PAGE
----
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F. George McDuffee wrote:

Unka George:
    It might pay to indicate your electric edge finder from time to time, and tap it to get it centered if it runs out an appreciable amount.     As far as the needed accuracy for your job, that depends on the job. Some can be scaled, some can be within a few thou, and some need to be within .0005. In the latter case I wouldn't count on the accuracy of electric edge finders, I'd either use a regular edge finder or indicator sweep your part and move over half the distance of your part.

https://www.hermannschmidt.com/productcart/pc/viewPrd.asp?idcategory=8&idproduct 8
    I never felt the need to buy an edge finder more expensive than a good Starrett or B&S. So with the knowledge of me having no direct experience with Herman Schmidt or Flexbar edge finders... my OPINION would be that your money would be better spent in another area. IF you need better accuracy than a good Starrett edge finder can achieve (around .0005) then you need to consider using an indicator to find the edge of your part, either by "sweeping", direct indicating the edge, or using a "chair".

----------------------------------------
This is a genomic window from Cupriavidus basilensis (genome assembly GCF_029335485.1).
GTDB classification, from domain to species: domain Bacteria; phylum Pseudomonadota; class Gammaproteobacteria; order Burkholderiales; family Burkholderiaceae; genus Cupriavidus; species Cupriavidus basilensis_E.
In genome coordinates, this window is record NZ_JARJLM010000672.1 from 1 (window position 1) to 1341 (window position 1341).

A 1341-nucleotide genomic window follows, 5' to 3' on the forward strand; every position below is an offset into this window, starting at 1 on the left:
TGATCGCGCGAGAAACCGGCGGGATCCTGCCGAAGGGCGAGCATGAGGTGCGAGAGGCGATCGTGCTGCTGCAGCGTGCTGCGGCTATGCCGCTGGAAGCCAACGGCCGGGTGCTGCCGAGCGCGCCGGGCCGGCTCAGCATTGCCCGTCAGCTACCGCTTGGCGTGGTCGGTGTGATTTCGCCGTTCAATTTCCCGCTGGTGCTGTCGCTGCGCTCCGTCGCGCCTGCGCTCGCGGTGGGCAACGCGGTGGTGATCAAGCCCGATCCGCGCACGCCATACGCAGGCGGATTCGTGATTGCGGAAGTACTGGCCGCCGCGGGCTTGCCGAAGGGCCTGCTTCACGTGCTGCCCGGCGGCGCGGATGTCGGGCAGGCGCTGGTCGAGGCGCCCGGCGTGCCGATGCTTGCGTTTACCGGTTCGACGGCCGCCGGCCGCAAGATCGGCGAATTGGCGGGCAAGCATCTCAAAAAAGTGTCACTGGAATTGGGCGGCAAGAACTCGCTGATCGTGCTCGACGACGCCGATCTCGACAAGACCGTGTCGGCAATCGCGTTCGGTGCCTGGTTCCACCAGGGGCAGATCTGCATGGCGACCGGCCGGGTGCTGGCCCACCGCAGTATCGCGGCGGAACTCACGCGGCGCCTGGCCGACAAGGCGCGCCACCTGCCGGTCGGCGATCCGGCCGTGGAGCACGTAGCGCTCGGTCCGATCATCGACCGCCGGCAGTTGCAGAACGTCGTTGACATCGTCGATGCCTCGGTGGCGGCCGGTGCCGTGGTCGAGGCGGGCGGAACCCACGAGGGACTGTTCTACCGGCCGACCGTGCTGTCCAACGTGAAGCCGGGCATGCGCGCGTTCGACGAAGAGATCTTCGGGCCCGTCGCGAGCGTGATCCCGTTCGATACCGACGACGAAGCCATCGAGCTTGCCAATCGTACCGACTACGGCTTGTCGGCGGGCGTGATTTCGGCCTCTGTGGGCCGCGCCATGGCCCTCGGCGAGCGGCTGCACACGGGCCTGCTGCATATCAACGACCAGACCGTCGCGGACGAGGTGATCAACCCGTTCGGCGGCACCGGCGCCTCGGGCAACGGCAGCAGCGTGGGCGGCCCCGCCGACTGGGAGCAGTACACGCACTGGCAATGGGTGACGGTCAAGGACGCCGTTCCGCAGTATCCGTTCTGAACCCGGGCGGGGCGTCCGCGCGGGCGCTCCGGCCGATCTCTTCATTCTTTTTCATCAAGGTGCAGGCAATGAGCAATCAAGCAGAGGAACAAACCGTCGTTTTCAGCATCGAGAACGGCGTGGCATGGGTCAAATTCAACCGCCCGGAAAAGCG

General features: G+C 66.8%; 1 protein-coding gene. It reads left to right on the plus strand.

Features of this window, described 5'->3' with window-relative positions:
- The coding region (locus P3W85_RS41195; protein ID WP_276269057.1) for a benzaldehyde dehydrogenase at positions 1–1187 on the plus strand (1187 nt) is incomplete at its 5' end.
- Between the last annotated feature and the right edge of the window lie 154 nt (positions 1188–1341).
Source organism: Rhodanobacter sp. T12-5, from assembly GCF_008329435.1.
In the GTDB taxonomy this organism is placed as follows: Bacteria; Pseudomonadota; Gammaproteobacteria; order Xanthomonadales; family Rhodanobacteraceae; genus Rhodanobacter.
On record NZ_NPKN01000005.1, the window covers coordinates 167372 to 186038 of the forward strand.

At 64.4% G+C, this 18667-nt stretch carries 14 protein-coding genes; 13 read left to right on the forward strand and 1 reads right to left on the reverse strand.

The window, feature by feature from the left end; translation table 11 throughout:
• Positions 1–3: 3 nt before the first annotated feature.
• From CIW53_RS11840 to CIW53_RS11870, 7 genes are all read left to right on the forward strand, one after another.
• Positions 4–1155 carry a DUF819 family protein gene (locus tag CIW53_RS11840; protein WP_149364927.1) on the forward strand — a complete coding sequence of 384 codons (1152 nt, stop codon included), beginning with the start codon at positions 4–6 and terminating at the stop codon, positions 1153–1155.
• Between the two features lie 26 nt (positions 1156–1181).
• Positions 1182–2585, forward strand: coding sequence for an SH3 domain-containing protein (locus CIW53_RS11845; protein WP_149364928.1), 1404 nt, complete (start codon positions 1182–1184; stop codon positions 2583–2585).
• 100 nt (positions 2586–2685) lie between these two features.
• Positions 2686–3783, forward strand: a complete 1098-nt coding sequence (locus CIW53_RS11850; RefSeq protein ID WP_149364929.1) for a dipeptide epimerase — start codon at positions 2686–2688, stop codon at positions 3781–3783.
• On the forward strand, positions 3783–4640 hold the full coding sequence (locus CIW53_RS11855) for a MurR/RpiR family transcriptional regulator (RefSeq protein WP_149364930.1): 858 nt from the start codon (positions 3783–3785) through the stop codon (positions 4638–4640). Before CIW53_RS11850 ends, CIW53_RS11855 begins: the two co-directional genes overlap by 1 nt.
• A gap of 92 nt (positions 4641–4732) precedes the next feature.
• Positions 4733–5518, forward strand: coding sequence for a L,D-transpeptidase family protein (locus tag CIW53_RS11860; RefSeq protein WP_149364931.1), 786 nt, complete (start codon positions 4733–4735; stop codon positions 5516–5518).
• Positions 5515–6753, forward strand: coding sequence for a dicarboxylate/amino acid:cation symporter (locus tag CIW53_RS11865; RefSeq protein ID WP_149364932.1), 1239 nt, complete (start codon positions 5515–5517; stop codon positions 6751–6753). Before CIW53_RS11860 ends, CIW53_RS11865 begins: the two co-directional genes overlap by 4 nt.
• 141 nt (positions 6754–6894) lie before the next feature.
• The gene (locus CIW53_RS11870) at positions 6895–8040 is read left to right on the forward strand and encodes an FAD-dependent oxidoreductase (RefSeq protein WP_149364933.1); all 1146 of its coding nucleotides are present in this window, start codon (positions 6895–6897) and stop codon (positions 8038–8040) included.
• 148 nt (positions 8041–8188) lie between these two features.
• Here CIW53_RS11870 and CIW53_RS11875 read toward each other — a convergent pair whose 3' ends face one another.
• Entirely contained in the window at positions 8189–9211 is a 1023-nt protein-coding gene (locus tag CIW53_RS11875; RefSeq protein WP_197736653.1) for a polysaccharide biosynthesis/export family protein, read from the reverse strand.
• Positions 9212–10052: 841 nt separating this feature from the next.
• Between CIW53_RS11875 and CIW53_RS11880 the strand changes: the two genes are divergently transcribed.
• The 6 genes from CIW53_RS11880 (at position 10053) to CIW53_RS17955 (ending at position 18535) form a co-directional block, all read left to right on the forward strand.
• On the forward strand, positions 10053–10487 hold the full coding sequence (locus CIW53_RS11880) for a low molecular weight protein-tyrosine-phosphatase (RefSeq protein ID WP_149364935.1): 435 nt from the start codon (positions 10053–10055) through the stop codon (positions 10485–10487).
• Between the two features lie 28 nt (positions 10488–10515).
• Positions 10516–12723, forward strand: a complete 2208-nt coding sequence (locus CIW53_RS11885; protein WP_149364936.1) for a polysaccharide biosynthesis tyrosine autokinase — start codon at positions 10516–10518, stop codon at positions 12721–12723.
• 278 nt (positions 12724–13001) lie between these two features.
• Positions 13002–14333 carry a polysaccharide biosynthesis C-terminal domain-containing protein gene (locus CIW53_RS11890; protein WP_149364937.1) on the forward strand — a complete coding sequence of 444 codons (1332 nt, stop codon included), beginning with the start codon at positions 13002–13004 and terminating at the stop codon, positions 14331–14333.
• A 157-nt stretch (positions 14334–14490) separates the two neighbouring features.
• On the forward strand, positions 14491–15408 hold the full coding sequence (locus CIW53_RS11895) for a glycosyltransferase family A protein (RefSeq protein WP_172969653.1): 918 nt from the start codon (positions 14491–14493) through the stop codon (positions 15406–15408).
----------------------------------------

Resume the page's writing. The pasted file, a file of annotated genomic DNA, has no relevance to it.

http://www.wttool.com/product-exec/product_id/16635?utm_medium=cpc&utm_source=froog
    In using those you have to make sure the wall you're edge finding is perpendicular to your table or you might get an angular error.
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Bottlebob:
Excuse the 'senior moment' on my part regarding the 90 degree babble. You are of course correct.
As to geometric accuracy of the various features: Anyone who reads this ought to understand that attention to spindle squareness to the table, straight tool, work ref. surface finish and squareness is mandatory for accurate results. The latter is particularly important when using the 'chair gauge' you referenced. No sense in measuring the surface finish of a plowed field in micro-inches:-)).
Jig borer operator in my training grounds used a gauge block held to the side of the work. First they swept the work edge and then the gauge block surface with the indicator. When the indicator needle stopped moving the spindle centre line was dead-nuts over the reference edge, say within .0001 or so. The beauty of this method is that no tooling errors are introduced into the process. Theoretically it may be used to achieve any accuracy required.
Wolfgang
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snipped-for-privacy@hotmail.com wrote:

Wolfgang:
    Is that really your name? It's pretty cool if it is. Anyway, we all make the occasional conceptual boo-boo, it's no biggie.